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Sunday, 31 August 2008
The theme of the first service was that very faithfulness of God, and Ian Smith reminded us of many of the areas of life in which we may experience it. (He also, by the way, pointed out the need for us to be faithful in all of our activities, relationships, service etc.)
However, my mind was working overtime. I recalled my days at the B.T.I. and the fact that I received no financial support from the government – either national or local. I was solely responsible for the payment of all College fees, for the purchase of necessary books, and for any personal needs (does any student get through a course without copious amounts of coffee – even if it is as weak as I drink mine?!). Yet I left the College, after two wonderful years, owing them not a single penny. “Great is Thy faithfulness”.
I also thought of my Christian brothers and sisters in the Persecuted Church. Men and women, boys and girls, who suffer the most horrendous privations – harassment, persecution, imprisonment, even death – for the sake of the Lord Jesus. People like Meena: a beautiful young woman with a smile that would light up any room, who lives in Pakistan. In November, 2005, her husband, Younis, was talking to a Christian friend about worship. The conversation was overheard by a Muslim who was participating in a Muslim festival next door. He started to beat Younis, and a mob quickly gathered. The police were called and the end result was that Younis was convicted of blasphemy against the Islamic prophet, Muhammad, and sentenced to death!
Meena now lives in a single room, with her four young children. She earns the equivalent of about 70p (sterling) per day, and depends on some assistance from Release International and its partners (see the website – it’s in “My favourite Links – for the full story). Yet, her testimony is simple “… we know that Jesus is with us.” “Great is Thy faithfulness”.
This is the assurance for the true child of God – that, whatever the circumstances or the situation, He is indeed faithful. And He is faithful to forgive the sins of all who come to Him in repentance and faith (see I John 1:8-10).
That song that I mentioned at the beginning of this post, has its roots in the words of the Old Testament prophet, Jeremiah – a man who, himself, knew much suffering for his willingness to go against the popular tide, and speak out the word of YHWH. In Lamentations 3:22-23, we read: “Through the Lord's mercies we are not consumed, because His compassions fail not. They are new every morning; Great is Your faithfulness.” (NKJV).
May each one of us continue to experience that Divine faithfulness in our own lives, and respond with faithful living for Him.
Sunday, 24 August 2008
So, what is a Christian? This morning, I suggested that Paul gave some very clear indications in his letter to the church in
The apostle gives three pointers in those words. He shows that the real Christian is someone who enjoys a Presence. And that Presence is the Presence of Jesus Himself. Other translations use words like “at hand” or “very near” instead of “coming soon”. And Paul may be referring to the Rapture – the coming again of the Lord Jesus. But he may well be referring to His closeness to the believer. Have you noticed how your behaviour and speech can change according to your company? Who we spend our time with makes a real difference to our character. What better company than the One Who is King of kings, and Lord of lords!?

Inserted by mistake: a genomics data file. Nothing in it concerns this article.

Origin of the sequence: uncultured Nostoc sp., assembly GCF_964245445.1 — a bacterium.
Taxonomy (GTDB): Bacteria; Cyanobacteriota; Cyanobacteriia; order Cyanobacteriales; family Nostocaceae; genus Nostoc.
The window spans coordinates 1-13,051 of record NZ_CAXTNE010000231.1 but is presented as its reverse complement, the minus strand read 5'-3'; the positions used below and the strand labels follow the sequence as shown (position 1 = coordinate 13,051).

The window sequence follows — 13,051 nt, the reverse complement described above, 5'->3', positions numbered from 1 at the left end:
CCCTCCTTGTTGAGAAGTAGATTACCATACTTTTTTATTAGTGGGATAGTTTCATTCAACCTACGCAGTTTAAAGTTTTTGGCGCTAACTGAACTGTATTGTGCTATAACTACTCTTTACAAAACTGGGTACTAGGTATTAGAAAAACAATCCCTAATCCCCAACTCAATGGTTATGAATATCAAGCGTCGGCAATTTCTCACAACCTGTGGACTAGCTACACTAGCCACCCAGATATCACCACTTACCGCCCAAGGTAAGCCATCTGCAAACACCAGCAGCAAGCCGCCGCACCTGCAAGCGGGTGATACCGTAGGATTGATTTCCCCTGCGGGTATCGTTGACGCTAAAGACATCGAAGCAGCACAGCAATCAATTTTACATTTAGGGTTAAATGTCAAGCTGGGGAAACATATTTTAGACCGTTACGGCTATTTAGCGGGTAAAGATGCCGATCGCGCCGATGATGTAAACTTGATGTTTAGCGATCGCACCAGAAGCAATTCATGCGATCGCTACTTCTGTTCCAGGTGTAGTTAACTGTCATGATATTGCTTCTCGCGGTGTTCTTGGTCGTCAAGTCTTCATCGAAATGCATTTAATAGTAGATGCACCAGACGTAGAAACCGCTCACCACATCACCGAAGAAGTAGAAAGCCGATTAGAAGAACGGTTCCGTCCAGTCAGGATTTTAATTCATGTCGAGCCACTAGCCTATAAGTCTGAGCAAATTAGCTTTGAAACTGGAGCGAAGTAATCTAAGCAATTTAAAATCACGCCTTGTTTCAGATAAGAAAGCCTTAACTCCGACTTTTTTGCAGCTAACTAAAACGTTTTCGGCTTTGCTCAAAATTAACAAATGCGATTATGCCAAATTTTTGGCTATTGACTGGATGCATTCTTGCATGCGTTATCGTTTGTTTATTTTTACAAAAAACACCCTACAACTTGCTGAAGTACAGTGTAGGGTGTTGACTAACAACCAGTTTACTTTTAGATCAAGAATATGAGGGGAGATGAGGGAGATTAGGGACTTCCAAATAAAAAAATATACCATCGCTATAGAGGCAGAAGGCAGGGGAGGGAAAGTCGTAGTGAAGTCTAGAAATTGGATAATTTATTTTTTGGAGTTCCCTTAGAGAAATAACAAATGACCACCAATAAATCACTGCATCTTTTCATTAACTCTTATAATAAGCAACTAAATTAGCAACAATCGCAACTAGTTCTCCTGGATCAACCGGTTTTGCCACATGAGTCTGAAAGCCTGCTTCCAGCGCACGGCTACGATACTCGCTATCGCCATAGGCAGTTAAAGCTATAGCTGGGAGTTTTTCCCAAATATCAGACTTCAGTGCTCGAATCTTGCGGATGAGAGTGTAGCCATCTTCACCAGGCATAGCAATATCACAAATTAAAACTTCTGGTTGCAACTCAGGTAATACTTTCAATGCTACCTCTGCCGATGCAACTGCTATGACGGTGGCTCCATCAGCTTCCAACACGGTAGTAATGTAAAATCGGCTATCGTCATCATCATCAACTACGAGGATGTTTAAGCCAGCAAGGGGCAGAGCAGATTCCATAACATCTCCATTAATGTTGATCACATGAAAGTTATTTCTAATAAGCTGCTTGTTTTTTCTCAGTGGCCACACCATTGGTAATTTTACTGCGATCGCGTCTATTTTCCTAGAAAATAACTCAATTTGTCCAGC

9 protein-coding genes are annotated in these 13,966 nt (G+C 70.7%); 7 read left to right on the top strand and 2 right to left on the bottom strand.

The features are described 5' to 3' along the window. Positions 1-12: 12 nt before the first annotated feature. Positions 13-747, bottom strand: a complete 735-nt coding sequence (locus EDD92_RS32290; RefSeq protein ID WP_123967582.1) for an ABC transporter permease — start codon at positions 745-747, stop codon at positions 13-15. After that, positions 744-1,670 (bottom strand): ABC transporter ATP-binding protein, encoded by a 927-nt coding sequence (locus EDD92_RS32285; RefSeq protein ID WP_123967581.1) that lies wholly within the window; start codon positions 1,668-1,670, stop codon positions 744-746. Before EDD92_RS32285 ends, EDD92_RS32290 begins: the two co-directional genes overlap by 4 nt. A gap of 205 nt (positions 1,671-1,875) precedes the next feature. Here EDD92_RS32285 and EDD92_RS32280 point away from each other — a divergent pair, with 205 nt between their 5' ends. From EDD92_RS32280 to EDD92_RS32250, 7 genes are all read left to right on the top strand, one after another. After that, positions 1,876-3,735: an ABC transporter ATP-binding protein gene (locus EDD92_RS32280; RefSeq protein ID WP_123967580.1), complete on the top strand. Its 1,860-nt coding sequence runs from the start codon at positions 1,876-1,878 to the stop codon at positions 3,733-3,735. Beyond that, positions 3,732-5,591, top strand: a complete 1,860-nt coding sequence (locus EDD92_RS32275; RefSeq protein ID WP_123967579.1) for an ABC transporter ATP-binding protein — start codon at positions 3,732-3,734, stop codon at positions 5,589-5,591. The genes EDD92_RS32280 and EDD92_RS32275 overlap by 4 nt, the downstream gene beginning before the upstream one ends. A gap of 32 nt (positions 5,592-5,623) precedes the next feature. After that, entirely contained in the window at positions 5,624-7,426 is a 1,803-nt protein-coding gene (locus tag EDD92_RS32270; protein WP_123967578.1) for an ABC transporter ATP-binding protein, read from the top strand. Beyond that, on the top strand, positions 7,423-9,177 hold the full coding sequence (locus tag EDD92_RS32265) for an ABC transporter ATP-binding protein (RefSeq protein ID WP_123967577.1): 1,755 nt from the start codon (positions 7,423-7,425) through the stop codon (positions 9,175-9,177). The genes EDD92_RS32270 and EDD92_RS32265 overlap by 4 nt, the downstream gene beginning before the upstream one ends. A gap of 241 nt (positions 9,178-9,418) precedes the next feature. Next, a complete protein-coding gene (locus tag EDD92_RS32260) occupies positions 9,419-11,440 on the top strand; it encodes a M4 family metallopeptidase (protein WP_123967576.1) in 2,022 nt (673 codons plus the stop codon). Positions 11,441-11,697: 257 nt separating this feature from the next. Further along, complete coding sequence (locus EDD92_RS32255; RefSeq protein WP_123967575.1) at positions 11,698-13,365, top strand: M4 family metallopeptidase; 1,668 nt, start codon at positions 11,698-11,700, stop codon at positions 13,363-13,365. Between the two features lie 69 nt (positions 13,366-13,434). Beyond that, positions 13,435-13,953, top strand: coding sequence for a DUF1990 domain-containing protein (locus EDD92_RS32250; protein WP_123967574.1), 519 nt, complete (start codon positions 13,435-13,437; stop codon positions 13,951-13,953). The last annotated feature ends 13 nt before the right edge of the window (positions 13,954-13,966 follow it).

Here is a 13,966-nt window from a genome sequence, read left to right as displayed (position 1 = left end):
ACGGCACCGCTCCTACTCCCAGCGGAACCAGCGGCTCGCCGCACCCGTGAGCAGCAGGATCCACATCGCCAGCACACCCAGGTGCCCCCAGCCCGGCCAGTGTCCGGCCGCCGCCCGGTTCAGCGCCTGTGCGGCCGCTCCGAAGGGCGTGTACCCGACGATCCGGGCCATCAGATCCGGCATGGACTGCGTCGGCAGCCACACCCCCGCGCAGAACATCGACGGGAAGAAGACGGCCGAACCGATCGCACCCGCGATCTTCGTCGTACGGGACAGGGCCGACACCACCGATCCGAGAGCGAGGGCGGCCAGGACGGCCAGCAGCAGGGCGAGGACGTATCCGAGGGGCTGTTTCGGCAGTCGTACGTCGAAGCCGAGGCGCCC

But a Christian is also someone who forms a practice. Paul is writing from prison – not a pleasant experience in first-century
Finally, he says that the true Christian is one who trusts a promise. He speaks of the adequacy that Christ brings. We know that, in our finances, we need to have more coming in that we spend – or we have a problem. And this is no less so in the realm of the spirit. “I can do all things through Christ Who strengthens me” Paul shouts out a few sentences later. We might paraphrase that as “... through Christ Who gives me adequate resources”. We can meet anything that life throws at us if we are “in Christ”. And, of course, He stills the anxieties that effect each one of us, bringing a peace that the world cannot understand – indeed, that none of us can understand.
It’s wonderful, being a Christian in the Biblical sense of the word. If you aren’t one, then please feel free to contact me (through the ‘comments’ facility) for some additional help. If you are, then share it with those with whom you come into contact, day by day. And we’ll be careful to give Father God all the honour and the glory.
Wednesday, 20 August 2008
That last item was the real “spanner in the works”. I’ve been working on it for almost two years, and thought that it was due to be submitted by the end of August. However, when we arrived in Maidstone, and had access to the internet, I discovered an e-mail that informed me that I was already late!
Frantic phone-calls to my supervisor (who also thought that we still had a couple of weeks!), and two trips to the Jordanhill Campus of the University of Strathclyde, and I managed to submit the required two copies last Wednesday. Now I just have to await the decision of the Examination Board but, hopefully, I will graduate in November with the degree of Master of Science (in education management!).
It hasn’t been easy to work at that sort of postgraduate level, and it certainly wasn’t an employment requirement. So why have I spent the time and energy doing it? I think that there were two basic reasons:
I am an enthusiastic advocate of life-long learning, and am continually seeking to expand my personal knowledge-base
I had a goal in sight, and only doing the work would enable me to attain it.
That’s a bit like the Christian life. There’s no such thing as “having arrived”. It’s no coincidence that it is constantly referred to as a walk, and a race. It’s a journey that commences at conversion, and continues until we are called home by Father God.
And, of course, we have a goal. That great 1st century Christian, Paul, put it all like this: “I do not claim that I have already succeeded, or have already become perfect. I keep striving to win the prize for which Christ Jesus has already won me to Himself. […] So I run straight towards the goal in order to win the prize, which is God’s call through Christ Jesus, to the life above.” (Phil.3:12,14).
Some are currently winning gold medals. The Christian’s prize is eternal life – much more precious than even the finest gold!
Wednesday, 13 August 2008
However, one name that is not always added to such a group is that of David Steel – the mildly-spoken son of the manse and, for many years, the Member of Parliament for the Borders’ Westminster constituency. It was that same David Steel who introduced the 1976 Abortion Bill to the British Parliament – legislation that has resulted in the pre-natal murder of some 6.7 million infants, in Great Britain, in its first forty years. However, while the others were sentenced to death, or to life imprisonment without parole, David Steel was eventually awarded a British life-peerage and, in 2004, was created a Knight of the Order of the Thistle – the highest honour in Scotland!!